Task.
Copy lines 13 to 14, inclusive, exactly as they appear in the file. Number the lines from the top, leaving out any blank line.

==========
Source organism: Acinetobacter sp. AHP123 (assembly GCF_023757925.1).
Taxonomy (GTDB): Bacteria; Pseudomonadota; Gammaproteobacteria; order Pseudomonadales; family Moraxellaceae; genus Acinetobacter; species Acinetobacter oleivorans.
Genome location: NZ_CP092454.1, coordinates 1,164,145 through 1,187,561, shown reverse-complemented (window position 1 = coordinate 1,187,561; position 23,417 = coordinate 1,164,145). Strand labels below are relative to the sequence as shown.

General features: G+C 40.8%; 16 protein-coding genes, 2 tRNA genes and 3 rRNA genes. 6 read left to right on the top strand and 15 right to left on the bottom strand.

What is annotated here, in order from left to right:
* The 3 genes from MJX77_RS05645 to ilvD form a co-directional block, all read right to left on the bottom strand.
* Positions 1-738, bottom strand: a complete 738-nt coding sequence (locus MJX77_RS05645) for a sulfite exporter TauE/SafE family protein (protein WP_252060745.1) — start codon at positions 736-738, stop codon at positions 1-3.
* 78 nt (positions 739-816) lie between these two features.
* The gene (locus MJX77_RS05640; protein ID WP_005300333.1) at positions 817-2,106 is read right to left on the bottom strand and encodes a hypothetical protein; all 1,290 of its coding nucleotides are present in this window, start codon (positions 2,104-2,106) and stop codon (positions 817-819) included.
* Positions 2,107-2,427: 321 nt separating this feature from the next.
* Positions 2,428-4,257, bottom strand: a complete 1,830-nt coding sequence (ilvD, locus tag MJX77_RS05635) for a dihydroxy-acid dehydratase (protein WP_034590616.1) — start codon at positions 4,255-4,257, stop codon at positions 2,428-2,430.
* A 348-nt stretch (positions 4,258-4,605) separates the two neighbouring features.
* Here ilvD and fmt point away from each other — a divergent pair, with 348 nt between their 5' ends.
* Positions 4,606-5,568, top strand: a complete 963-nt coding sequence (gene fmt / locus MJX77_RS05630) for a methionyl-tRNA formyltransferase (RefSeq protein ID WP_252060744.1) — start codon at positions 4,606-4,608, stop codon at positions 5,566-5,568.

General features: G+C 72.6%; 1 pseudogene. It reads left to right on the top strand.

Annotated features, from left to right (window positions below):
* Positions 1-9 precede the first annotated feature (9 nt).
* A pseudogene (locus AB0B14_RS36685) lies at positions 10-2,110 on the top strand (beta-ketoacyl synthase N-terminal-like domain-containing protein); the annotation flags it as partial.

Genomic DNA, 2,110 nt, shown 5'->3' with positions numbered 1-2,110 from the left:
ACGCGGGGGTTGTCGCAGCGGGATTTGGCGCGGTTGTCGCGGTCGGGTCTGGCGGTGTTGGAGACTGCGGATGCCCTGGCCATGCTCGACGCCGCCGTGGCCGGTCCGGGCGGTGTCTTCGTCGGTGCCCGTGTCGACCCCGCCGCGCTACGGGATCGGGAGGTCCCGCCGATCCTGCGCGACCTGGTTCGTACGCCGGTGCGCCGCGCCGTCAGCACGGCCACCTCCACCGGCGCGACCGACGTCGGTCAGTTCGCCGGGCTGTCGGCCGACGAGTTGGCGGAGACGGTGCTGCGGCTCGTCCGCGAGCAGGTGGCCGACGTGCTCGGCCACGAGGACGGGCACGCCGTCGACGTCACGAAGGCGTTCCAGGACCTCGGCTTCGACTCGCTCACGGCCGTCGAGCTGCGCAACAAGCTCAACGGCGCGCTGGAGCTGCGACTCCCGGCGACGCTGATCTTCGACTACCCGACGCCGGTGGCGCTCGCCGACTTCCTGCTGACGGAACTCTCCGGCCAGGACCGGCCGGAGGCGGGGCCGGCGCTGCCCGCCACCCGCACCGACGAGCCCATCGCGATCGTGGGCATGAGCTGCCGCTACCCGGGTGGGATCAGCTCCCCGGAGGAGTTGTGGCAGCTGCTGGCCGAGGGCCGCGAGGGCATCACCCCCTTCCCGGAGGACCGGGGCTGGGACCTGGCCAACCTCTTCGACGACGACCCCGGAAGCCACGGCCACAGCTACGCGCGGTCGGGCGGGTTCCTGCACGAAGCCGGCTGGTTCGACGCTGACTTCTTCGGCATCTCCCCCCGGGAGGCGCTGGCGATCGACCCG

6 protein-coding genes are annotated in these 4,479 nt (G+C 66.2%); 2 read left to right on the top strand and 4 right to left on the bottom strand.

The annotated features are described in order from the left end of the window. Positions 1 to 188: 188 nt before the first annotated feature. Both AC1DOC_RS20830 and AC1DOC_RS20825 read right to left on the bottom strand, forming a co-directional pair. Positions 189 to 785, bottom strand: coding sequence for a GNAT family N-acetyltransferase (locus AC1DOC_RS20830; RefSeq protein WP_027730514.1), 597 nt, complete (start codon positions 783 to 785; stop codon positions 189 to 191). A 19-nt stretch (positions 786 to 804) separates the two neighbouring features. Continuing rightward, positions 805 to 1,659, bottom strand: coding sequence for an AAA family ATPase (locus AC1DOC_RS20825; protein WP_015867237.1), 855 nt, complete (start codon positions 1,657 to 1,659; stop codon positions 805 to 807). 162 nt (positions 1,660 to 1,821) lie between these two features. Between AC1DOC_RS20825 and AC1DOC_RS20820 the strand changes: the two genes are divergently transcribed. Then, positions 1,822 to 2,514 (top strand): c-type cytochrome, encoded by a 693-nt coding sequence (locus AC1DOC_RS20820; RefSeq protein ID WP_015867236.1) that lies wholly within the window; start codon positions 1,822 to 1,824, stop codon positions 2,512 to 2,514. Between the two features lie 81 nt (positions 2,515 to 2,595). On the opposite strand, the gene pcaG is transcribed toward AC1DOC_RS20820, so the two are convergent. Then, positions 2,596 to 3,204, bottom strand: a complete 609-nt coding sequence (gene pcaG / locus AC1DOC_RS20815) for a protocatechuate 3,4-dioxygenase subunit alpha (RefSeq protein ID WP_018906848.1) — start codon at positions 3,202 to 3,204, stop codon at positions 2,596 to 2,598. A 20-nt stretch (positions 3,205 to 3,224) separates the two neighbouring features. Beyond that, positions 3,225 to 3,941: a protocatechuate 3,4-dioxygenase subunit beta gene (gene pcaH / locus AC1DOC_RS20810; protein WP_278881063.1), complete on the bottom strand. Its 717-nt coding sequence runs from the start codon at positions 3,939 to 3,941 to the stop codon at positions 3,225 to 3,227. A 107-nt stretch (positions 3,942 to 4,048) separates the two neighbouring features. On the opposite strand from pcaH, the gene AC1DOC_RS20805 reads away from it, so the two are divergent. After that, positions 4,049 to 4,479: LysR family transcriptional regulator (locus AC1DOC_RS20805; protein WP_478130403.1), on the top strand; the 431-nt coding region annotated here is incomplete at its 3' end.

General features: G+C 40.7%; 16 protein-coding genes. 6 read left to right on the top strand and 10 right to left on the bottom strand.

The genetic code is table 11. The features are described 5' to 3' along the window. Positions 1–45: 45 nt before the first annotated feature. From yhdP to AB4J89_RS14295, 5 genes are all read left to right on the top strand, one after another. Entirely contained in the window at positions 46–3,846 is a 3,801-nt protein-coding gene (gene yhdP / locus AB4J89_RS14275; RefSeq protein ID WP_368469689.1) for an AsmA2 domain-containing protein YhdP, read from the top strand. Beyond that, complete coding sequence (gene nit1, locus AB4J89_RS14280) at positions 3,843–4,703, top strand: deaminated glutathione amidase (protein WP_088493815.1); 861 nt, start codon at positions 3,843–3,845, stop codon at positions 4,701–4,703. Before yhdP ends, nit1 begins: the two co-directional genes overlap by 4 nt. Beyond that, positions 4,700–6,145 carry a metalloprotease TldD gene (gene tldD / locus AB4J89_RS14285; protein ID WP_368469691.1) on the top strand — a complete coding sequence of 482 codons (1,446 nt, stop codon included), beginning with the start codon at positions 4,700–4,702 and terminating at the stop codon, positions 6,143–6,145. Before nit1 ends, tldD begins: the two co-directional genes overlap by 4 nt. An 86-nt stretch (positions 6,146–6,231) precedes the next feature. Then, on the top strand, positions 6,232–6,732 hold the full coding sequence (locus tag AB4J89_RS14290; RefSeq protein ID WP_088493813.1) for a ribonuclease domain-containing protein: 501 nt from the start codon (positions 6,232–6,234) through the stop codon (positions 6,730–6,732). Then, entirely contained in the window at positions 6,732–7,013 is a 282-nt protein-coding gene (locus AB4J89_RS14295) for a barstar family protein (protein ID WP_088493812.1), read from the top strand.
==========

* Here ilvD and fmt point away from each other — a divergent pair, with 348 nt between their 5' ends.
* Positions 4,606-5,568, top strand: a complete 963-nt coding sequence (gene fmt / locus MJX77_RS05630) for a methionyl-tRNA formyltransferase (RefSeq protein ID WP_252060744.1) — start codon at positions 4,606-4,608, stop codon at positions 5,566-5,568.